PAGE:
And down

 

And down again

 

A roof of one home is the terrace of another

 

Or a walkway

 

As there is limited space a lot of living happens on the terraces

 

Including cultivation

 

Local community meetings

 

And simple contemplation over the valley below

 

 

Along with the odd water pipe

 

Maintenance is an ongoing daily task

 

The village market

 

Offering soups and broths

 

With a bitterness we find hard to digest

 

Even under the watchful eye of the locals

 

Those water pipes would have been a better choice

 

Or even Chi in in this mens only restaurant.

 

Or this restaurant on an incline

 

Head games- the official currency is the Rial. This is a 100 000 Rial note. Locals however prefer to use Toman which requires dropping one zero i.e this note would be 10 000 Toman. The problem however lies in that the two are used interchangeably making it difficult to know if one is dealing in Rial or Toman and how many zeros to deduct or add.

 

For a village set against a steep 60 degree backdrop

 

walkways have evolved over time.

 

 

The market has a surprising array on offer-either made on site or carried up.

 

The local blade smith plies his trade as did generations before him.

 

Jewellery to dazzle.

 

Pots galore

 

 

 

E = mc2 lives on in the local artist.

 

 

 

Most of the Joinery is hand made on site

 

 

Tombs form part of walkways

 

And are integral parts of homes

 

 

 

Musoleah

 

Where chickens roam free

 

And the present does not question the past.

 

7 Responses to High on a Hill

  1. Anonymous

    Interesting little market they have with different wares they sell from pots, jewellery,knives etc. i guess you have to eat what ever is on their menu for the day, soup and broths. We can be thankful how we live in our own country,despite its problems. Continue on your wonderful journey. Debbie – Durban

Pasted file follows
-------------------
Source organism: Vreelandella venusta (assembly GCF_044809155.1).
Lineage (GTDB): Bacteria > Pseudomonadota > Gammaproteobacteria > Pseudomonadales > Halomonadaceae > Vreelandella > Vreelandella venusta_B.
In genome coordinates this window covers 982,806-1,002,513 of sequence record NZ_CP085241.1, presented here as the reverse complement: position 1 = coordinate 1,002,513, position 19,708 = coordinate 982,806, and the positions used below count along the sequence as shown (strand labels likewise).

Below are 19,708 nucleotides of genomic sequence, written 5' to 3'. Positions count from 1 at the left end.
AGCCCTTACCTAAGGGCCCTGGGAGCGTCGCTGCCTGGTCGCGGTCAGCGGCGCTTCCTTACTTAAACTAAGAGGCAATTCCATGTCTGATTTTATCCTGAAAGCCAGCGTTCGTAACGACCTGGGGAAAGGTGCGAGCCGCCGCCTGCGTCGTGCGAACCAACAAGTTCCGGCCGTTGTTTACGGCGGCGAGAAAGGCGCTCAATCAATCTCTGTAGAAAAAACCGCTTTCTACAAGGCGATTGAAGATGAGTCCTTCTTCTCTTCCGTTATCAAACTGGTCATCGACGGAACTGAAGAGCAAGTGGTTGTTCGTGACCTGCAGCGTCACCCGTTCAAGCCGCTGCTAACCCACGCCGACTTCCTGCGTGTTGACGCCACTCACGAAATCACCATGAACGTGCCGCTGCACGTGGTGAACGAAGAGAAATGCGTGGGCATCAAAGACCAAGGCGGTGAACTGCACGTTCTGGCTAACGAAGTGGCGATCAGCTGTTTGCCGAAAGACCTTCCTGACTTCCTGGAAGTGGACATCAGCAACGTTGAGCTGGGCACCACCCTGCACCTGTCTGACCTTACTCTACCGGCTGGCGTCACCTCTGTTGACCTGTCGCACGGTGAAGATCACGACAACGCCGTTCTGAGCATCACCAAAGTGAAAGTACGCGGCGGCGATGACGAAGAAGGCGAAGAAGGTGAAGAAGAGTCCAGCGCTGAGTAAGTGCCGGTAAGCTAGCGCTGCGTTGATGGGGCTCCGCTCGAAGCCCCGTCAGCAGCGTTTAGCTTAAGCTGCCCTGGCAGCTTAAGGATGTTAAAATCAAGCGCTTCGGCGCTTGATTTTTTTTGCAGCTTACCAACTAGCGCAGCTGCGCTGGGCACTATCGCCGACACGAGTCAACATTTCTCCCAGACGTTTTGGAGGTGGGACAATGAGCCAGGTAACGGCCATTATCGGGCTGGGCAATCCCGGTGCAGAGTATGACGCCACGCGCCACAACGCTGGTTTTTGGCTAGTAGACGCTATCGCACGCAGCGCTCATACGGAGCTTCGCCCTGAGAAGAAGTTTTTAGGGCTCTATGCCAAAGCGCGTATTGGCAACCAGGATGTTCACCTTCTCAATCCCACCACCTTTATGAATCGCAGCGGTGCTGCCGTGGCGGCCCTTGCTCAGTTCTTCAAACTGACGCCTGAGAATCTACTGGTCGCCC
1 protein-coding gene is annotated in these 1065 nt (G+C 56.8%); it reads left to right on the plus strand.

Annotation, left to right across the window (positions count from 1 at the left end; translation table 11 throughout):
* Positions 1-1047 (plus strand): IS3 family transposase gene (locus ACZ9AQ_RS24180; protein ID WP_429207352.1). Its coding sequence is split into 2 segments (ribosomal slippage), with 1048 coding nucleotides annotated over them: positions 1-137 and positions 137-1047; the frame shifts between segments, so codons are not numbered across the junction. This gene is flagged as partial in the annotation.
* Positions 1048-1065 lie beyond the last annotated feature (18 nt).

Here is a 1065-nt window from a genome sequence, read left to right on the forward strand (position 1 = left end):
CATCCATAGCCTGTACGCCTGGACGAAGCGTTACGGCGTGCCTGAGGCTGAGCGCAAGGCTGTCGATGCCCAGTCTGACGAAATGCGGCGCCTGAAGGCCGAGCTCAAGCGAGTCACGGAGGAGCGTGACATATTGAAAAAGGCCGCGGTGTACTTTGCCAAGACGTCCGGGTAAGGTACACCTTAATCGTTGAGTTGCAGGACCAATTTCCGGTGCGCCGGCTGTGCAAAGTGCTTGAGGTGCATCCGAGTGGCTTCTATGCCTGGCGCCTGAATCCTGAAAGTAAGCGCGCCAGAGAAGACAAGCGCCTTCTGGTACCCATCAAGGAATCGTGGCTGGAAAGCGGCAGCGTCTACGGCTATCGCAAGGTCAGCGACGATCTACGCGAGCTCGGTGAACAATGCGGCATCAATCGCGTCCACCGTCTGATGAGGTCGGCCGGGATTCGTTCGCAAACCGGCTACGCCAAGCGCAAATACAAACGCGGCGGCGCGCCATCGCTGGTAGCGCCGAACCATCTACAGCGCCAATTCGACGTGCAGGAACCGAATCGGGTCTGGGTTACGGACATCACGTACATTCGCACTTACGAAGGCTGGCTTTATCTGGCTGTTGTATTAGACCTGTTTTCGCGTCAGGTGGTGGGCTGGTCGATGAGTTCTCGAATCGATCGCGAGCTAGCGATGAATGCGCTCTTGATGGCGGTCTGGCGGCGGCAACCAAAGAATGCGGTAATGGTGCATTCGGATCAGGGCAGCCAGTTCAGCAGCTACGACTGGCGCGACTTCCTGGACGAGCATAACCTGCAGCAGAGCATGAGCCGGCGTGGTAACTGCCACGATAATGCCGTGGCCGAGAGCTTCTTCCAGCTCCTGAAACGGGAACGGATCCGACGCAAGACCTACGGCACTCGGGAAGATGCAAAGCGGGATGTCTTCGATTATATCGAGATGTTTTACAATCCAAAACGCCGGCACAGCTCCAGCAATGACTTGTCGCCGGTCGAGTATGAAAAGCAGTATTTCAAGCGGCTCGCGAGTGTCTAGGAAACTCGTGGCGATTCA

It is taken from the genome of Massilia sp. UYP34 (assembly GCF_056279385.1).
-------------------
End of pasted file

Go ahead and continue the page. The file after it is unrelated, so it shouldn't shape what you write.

2. Anon

    Thank you !!!!!!

  3. Colin

    Interesting country. Love the jewelry and knives making. A Nine hour custom clearance was a real bummer Iran looks like a page taken out of a history book Keep the post coming. Keep safe Colin from Durban.

  4. Les Penny

    Looks like a very simple and honest way of life, thank you for the very interesting insight into other cultures and ways of life. Les Penny

  5. Ron

    Great to see how different parts of the world live, then we can appreciate what we have as in lifestyle. Keep up the the fantastic photos. Travel safe and enjoy.

  6. Anonymous

    Brilliant, it is wonderful to get a glimpse of a past world we know nothing about. I always imagined Iranian food to be delicious. Was relieved to see a plastic cover over the rug on the table in the second photo. Lots of love, us two.

  7. gail van der mey

    These must be very special people to live like that.Wonderful photos to show what is only seeing is believing.I presume you only visited and did not overnight here. I loved the stalls at the local market with such a lot of wares. No these steps and slopes are not for me.